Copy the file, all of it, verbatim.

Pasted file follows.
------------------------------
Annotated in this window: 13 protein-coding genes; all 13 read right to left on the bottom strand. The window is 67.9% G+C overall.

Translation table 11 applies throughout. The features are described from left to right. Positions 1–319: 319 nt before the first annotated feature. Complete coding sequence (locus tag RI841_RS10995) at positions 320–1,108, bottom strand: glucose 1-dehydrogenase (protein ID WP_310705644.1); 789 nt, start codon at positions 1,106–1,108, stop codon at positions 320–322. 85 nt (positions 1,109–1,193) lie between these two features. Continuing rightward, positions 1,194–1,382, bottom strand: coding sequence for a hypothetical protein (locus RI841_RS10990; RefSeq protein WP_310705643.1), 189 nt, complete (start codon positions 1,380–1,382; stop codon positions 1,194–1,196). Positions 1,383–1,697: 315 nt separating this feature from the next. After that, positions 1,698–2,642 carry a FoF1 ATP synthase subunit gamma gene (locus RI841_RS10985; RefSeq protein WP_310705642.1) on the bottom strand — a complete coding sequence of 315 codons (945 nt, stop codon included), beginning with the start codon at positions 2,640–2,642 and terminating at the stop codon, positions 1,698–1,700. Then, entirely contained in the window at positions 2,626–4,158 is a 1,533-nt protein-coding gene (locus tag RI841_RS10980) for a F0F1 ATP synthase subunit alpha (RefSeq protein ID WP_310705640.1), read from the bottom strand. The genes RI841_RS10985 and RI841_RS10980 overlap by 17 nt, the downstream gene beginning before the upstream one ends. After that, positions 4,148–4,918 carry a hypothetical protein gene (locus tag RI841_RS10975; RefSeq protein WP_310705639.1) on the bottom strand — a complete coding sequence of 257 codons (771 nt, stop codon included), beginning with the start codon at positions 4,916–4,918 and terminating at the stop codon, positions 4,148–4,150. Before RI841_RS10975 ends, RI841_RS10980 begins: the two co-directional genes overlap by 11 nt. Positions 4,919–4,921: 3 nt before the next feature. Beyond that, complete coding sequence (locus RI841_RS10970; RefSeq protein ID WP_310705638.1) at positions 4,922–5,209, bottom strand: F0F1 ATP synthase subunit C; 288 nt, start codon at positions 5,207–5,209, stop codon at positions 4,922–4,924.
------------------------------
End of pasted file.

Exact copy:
Annotated in this window: 13 protein-coding genes; all 13 read right to left on the bottom strand. The window is 67.9% G+C overall.

Translation table 11 applies throughout. The features are described from left to right. Positions 1–319: 319 nt before the first annotated feature. Complete coding sequence (locus tag RI841_RS10995) at positions 320–1,108, bottom strand: glucose 1-dehydrogenase (protein ID WP_310705644.1); 789 nt, start codon at positions 1,106–1,108, stop codon at positions 320–322. 85 nt (positions 1,109–1,193) lie between these two features. Continuing rightward, positions 1,194–1,382, bottom strand: coding sequence for a hypothetical protein (locus RI841_RS10990; RefSeq protein WP_310705643.1), 189 nt, complete (start codon positions 1,380–1,382; stop codon positions 1,194–1,196). Positions 1,383–1,697: 315 nt separating this feature from the next. After that, positions 1,698–2,642 carry a FoF1 ATP synthase subunit gamma gene (locus RI841_RS10985; RefSeq protein WP_310705642.1) on the bottom strand — a complete coding sequence of 315 codons (945 nt, stop codon included), beginning with the start codon at positions 2,640–2,642 and terminating at the stop codon, positions 1,698–1,700. Then, entirely contained in the window at positions 2,626–4,158 is a 1,533-nt protein-coding gene (locus tag RI841_RS10980) for a F0F1 ATP synthase subunit alpha (RefSeq protein ID WP_310705640.1), read from the bottom strand. The genes RI841_RS10985 and RI841_RS10980 overlap by 17 nt, the downstream gene beginning before the upstream one ends. After that, positions 4,148–4,918 carry a hypothetical protein gene (locus tag RI841_RS10975; RefSeq protein WP_310705639.1) on the bottom strand — a complete coding sequence of 257 codons (771 nt, stop codon included), beginning with the start codon at positions 4,916–4,918 and terminating at the stop codon, positions 4,148–4,150. Before RI841_RS10975 ends, RI841_RS10980 begins: the two co-directional genes overlap by 11 nt. Positions 4,919–4,921: 3 nt before the next feature. Beyond that, complete coding sequence (locus RI841_RS10970; RefSeq protein ID WP_310705638.1) at positions 4,922–5,209, bottom strand: F0F1 ATP synthase subunit C; 288 nt, start codon at positions 5,207–5,209, stop codon at positions 4,922–4,924.